Mount Majura Canberra District 2011 (Top Canberra shiraz)
Pialligo Estate Canberra District 2007
Quarry Hill Canberra District 2009
Ravensworth Canberra District 2007 (Top museum red)
Riesling sparked even more excitement than shiraz, albeit with a much tighter focus on Canberra than outlying regions. Judge Matt Skinner called it the best line up of riesling he’d ever tasted. Collectively, the judges described the class of 25 rieslings from the 2013 vintage as “an extraordinary class of glorious rieslings – a true benchmark nationally and beyond”.
Thirty-three dry rieslings won seven gold, seven silver and 14 bronze medals – a medal strike rate of 85 per cent. Wines from the Canberra District took six of the seven golds, four of the seven silver medals and eight (perhaps nine) of the bronzes.
The Southern Highlands earned one gold and one silver. Braidwood and Hilltops took one silver each and bronze medals went also to wines from Lake Bathurst, Braidwood and Hilltops.
Riesling gold medal winners
Mount Majura Canberra District 2013
Dionysus Canberra District 2013
Clonakilla Canberra District 2013
Helm Canberra District Classic Dry 2013
Ravensworth Canberra District 2013
McKellar Ridge Canberra District 2013
Tertini Wines Southern Highlands 2012
Sauvignon blanc disappointed overall, though Pankhurst Wines, Murrumbateman, won a gold medal for 2013 sauvignon blanc semillon blend.
Canberra has its cabernet true believers, but yet again in 2013 the variety fared poorly. Judges awarded just one silver medal and seven bronzes to the 26 wines exhibited. However, Mount Majura Dinny’s Block 2012, hidden in the “other varieties and/or blends” class won a gold medal. This blend of cabernet franc, merlot and cabernet sauvignon may point the way for cabernet-related varieties in the district.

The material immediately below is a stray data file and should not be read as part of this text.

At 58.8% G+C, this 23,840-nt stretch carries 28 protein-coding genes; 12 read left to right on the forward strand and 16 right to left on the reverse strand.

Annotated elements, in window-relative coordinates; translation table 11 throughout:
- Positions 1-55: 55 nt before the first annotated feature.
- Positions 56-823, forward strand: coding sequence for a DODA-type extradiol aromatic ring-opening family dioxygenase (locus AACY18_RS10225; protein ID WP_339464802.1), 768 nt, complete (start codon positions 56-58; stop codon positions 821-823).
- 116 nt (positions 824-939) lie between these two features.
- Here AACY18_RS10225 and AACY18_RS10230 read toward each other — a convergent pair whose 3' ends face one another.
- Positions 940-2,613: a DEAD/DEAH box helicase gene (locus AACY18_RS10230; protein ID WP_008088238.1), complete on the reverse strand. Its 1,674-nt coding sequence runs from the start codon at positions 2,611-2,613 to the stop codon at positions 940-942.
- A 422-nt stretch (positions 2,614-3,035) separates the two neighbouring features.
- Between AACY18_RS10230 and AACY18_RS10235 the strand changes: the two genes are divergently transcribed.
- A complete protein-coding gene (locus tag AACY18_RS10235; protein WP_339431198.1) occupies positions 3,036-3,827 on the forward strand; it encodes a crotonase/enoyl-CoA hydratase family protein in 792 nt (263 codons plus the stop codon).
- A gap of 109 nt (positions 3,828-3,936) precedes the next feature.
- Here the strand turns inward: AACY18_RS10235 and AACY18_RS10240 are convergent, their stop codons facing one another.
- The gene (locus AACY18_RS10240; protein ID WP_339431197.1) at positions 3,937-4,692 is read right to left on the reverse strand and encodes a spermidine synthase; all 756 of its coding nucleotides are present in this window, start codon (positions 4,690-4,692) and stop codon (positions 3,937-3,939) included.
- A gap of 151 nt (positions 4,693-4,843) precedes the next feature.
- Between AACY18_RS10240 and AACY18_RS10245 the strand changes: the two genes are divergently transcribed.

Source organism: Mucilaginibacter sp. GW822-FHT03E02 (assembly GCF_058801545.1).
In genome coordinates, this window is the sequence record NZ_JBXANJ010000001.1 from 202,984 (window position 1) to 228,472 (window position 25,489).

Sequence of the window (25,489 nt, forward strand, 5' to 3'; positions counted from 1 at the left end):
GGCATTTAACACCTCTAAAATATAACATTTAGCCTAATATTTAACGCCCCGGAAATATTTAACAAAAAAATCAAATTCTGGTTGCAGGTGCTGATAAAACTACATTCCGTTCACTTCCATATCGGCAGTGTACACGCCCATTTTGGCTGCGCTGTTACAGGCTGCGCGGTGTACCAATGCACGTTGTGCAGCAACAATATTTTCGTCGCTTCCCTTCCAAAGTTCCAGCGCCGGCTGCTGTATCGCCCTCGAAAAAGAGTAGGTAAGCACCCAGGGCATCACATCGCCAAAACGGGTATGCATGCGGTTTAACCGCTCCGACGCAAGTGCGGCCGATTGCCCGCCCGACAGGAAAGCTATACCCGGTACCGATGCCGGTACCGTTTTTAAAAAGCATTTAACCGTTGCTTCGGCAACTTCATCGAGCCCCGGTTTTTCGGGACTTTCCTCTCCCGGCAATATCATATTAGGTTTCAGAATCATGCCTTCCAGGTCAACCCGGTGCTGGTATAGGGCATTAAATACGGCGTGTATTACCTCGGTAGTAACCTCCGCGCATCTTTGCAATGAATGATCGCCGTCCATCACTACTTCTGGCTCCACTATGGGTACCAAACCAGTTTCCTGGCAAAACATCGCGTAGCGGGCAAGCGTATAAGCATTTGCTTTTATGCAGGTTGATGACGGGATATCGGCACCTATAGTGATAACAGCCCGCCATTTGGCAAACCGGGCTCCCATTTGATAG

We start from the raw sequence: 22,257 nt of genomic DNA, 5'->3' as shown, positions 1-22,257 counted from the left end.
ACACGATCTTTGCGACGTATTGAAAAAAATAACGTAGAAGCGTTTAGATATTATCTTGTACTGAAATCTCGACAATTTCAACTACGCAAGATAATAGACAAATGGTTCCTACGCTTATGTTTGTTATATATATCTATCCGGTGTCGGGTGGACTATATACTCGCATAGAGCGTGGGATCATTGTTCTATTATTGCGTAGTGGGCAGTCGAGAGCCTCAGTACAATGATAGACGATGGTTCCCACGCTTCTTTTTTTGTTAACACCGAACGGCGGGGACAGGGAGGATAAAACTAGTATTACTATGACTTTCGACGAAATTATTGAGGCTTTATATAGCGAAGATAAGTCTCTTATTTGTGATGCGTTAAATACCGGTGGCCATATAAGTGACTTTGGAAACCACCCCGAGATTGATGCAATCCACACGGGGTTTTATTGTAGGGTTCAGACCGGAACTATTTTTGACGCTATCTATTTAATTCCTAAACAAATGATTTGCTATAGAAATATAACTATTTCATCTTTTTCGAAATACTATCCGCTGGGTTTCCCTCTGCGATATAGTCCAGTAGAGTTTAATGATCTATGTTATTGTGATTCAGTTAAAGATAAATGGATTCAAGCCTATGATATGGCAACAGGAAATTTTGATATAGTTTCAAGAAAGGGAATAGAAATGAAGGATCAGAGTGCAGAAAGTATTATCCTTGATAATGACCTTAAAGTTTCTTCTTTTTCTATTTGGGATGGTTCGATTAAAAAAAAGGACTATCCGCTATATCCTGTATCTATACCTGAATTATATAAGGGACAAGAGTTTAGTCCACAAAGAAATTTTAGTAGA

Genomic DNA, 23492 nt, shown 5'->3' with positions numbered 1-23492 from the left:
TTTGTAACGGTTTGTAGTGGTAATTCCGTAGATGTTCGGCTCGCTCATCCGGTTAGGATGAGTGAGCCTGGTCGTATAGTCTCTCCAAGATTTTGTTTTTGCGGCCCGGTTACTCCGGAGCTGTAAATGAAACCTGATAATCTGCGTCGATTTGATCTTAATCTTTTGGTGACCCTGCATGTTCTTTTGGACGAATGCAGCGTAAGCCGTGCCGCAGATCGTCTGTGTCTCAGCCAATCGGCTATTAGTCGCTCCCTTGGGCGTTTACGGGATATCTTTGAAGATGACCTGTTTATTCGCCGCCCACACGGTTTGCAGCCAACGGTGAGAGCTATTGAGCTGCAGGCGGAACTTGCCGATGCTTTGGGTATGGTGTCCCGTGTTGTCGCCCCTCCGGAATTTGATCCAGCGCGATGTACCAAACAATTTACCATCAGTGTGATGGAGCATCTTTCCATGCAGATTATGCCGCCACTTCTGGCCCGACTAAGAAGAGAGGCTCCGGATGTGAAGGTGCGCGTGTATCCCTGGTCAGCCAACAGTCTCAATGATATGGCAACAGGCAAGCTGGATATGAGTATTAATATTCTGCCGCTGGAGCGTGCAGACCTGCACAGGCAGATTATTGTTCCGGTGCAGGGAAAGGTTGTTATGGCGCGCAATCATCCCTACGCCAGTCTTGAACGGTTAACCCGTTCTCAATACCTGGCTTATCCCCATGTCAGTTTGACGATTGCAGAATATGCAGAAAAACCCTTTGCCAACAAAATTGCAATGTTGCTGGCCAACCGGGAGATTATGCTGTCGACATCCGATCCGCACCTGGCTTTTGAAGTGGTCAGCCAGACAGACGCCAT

Pinot noir also performed poorly. The judges awarded seven medals (six bronze, one silver) to 16 wines – all except one to wines from Tumbarumba. However, the judges see potential in Tumbarumba pinot, commenting, “the best examples show complexity, savouriness and textural intrigue. A work in progress to find best sites”.
In the white classes for “other varieties and/or blends”, Coolangatta Estate, Nowra, won gold medals for its 2005 and 2006 vintage semillons – perennial winners at this show. And Clonakilla won gold for its 2012 Viognier.
Awarding five medals (four bronze and one silver), judges described a field of eight sparkling wines as “a curious class”. Judge Mike Bennie wondered why there were not more wines entered from Tumbarumba – an accomplished region for this style.
See the full catalogue of results.
Copyright © Chris Shanahan 2013
First published 9 October 2013 in the Canberra Times and goodfood.com.au